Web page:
Sunday, 30 April 2017


Commercialization Of Transgender Community Event

(Time To Make A Call)

By Santa Khurai

Mobilising and organising the transwomen community of Manipur have taken decades of dogged grassroots activism and celebratory community events to reach out to as many transwomen as possible. Such events became strategically important in addressing the number of issues facing Manipur’s transwomen since they are much more effective in bringing the community together than the usual activism workshops or meetings. The first-ever Miss Trans Queen Contest North East is one such celebratory as well as solidarity community event conceptualised and organised by AMANA. Since the new cultural economy of beauty parlours and costume design has been established as the backbone of the financial independence of Manipur’s transwomen, an event like a Trans Queen Contest holds a huge appeal for the community. We facilitated the contest as an inclusive platform to spread awareness of the many issues facing the community like HIV infection, state violence, ostracisation, lack of access to education and employment opportunities, denial of general health services, sexual health and rights, political rights, etc.

The history of Manipur’s transwomen is a traumatic one. There was no organising of the community until the late 90s. Transwomen earned their livelihood by selling local wine and soliciting after sunset in the heart of Imphal city. There was zero employment opportunities and majority of transwomen were thrown out by their families and lived an ostracised life.

Late 90s however saw a change in the transwomen community. Few of us gathered together to organise a community thabal chongba in Khurai with some small donation from a local politician. It was a small initiative but it acted as a miraculous trigger in mobilising transwomen from every nook and corner of Imphal as well as its neighbouring districts. Many defied their families to organise this event. Some of the event organisers who were publicly visible got threatening calls from individuals claiming to be naharol. The risks we took were all too real and we all have hidden stories of torture for asserting our identity and mobilising our community. Let me tell you one such story.

I was called out of my house one dark night by a bunch of unknown men claiming to be naharol. They took me to a deserted leirak where I was brutally beaten up and all my nails were smashed into pieces by a brick. They told me that my open transwoman identity was harming the society’s reputation. They made me lie on the ground flat and forced me to shout loudly that, “I am a boy and impersonate a girl, i have dick and can have sex with girls” while hitting me with a bamboo baton till it broke.

While a transwoman like me was getting beaten up and threatened for organising a trans thabal chongba, influential non-trans local clubs and groups started cashing in on the trans thabal chongba event. They commercialised the event by ticketing it and faced no social intimidation or ostracisation while doing it. Since the trans community had no way of organising such events ourselves without facing a barrage of social objections, we compromised and participated in such events. We were the showpieces of the thabal chongba: the thabal ground was fenced with GI sheet; we were given free entry but non-trans spectators were charged which is never the case in regualr thabal chongba. We transwomen got the chance of course to play dress up and dance but at a price. The money collected from such events went into the pockets of the non-trans organisers. It was like the King Kong movie - everybody entering a closed arena to watch the atypical creature.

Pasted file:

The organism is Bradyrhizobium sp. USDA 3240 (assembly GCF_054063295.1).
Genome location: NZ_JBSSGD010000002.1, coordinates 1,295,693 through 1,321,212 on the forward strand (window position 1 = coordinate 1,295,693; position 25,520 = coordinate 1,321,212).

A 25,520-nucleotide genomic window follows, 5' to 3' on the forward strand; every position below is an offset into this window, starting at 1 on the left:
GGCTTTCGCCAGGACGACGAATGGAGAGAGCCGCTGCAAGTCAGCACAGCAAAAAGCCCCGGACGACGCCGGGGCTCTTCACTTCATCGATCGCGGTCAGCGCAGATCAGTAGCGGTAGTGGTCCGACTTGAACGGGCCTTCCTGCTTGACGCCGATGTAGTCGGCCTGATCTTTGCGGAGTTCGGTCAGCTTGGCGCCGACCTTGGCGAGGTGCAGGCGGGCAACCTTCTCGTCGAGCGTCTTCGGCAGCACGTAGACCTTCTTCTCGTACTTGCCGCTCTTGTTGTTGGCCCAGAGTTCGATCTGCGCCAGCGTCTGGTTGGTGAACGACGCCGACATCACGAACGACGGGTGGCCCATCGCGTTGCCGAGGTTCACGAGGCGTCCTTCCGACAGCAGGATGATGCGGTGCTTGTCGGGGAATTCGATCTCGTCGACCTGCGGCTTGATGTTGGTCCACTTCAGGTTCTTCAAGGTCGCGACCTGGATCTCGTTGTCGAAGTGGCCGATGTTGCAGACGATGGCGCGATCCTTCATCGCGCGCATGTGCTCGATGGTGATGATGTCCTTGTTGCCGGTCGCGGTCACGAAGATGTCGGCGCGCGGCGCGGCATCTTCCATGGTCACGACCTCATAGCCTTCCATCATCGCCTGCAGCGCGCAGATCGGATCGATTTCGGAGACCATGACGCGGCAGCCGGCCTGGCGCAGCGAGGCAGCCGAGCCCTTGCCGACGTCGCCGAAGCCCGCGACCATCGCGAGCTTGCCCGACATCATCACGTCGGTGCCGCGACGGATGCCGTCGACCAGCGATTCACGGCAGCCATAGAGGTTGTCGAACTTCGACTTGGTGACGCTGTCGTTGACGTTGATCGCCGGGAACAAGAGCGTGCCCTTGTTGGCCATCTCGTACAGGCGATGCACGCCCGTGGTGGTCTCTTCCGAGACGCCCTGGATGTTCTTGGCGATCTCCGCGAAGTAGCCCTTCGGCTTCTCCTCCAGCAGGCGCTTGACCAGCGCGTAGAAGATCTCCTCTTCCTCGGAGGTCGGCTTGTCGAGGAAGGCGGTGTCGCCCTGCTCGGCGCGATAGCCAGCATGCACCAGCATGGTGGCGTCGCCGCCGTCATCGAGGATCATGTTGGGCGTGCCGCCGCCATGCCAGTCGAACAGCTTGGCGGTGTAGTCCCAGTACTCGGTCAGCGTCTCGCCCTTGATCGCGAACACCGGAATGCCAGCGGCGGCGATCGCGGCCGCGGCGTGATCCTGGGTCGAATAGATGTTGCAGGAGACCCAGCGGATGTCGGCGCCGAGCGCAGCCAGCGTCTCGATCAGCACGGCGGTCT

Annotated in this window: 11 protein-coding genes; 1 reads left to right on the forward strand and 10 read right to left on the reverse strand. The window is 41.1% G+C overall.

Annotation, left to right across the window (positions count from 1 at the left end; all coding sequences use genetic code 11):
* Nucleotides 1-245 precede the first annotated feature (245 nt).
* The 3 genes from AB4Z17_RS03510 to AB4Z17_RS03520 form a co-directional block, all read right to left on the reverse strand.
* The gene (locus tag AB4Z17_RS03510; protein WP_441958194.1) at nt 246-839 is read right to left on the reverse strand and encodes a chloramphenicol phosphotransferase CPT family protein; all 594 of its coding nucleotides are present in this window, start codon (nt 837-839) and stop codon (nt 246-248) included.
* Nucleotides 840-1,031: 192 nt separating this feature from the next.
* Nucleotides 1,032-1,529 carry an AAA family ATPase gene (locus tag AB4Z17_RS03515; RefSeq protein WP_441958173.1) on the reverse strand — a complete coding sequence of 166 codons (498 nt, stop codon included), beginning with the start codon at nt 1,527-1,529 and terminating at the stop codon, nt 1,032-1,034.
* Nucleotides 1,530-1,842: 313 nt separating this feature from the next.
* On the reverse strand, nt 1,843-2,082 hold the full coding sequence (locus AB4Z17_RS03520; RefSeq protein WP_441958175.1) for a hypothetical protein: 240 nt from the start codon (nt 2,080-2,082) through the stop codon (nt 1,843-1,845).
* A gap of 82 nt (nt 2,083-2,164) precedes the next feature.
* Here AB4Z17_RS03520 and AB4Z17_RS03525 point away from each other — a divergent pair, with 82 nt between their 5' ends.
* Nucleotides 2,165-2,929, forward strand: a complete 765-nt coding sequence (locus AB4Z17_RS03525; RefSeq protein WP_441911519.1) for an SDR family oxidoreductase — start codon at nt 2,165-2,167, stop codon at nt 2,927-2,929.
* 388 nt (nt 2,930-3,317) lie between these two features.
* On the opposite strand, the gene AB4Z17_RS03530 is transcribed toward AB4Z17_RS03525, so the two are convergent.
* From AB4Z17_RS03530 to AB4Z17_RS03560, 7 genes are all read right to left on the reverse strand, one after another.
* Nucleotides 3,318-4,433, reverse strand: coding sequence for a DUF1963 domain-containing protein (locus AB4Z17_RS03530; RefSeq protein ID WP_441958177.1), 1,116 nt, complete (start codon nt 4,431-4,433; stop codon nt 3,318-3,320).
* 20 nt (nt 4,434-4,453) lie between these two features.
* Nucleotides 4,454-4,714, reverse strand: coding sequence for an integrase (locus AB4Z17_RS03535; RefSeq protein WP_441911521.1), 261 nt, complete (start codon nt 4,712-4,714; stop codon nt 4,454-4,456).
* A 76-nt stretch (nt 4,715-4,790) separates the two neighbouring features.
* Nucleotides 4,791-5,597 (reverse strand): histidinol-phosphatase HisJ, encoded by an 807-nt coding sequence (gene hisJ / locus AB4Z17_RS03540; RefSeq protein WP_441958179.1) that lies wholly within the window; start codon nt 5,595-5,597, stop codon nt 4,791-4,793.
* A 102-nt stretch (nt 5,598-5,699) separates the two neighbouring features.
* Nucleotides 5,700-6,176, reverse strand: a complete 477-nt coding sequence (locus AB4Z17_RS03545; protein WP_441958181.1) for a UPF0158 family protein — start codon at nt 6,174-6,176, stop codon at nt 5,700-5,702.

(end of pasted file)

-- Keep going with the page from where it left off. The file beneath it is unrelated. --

This commercialisation of trans community events gained more traction when Democratic Youth Federation of India (DYFI) introduced the first state level trans beauty contest in the year 1985 at GM Hall under the “All Manipur Nupi Sabi Beauty Contest” banner. It was a huge success. It is still remembered as the most crowded trans community event till date and it must have collected a decent amount of money through the tickets. However, the three contestants who won the top three positions received empty envelopes with ‘SORRY’ written on them.     The misuse and exploitation of the community gained ground and continued for a long time to come.

Ironically, despite such visible trans community events, the community itself was invisible and was mainly underground.

In the later part of 1998, a well known trans designer Tom Sharma formed a dance group dedicated to transwomen called Seven Sister. The group was first introduced at a winter carnival at the Yaiskul YAC ground and 1/3 of the incomes of the carnival were collected from the dance show. It became very popular in Manipur and was constantly in demand. Gradually it became one of the best entertainment programs and people have started hiring the group for various local events. The dancers were however not paid properly; instead they were offered only local wine. The dancers would get drunk but rarely got paid. Such awful incidents and unfair treatments continued and the dancers started to resist the unfair treatment. With the objectives to promote the group and to protect the dancers, certain rules and regulations were put in place.

A booking system was created with receipts and advertisements were put in local newspapers. This helped in minimising exploitation faced by the transwomen dancers.

Around this same period of time, the transwomen-run beauty parlours started appearing. This is how the community started earning their money independently and got the opportunity to be in public spaces in their desired clothes. However, public shaming of transwomen by name calling and misgendering and social violence were still going on at public places and even in the parlours.

The paradox of the parlour economy is that even thought it gives the opportunity of earning and the social mobility, it has also terribly affected the education and other potential opportunities available for transwomen. This has become a sure-shot traditional way of earning money for the community and is keeping them away from mainstream development sectors, leading to a kind of ghettoisation and restriction of diverse possibilities.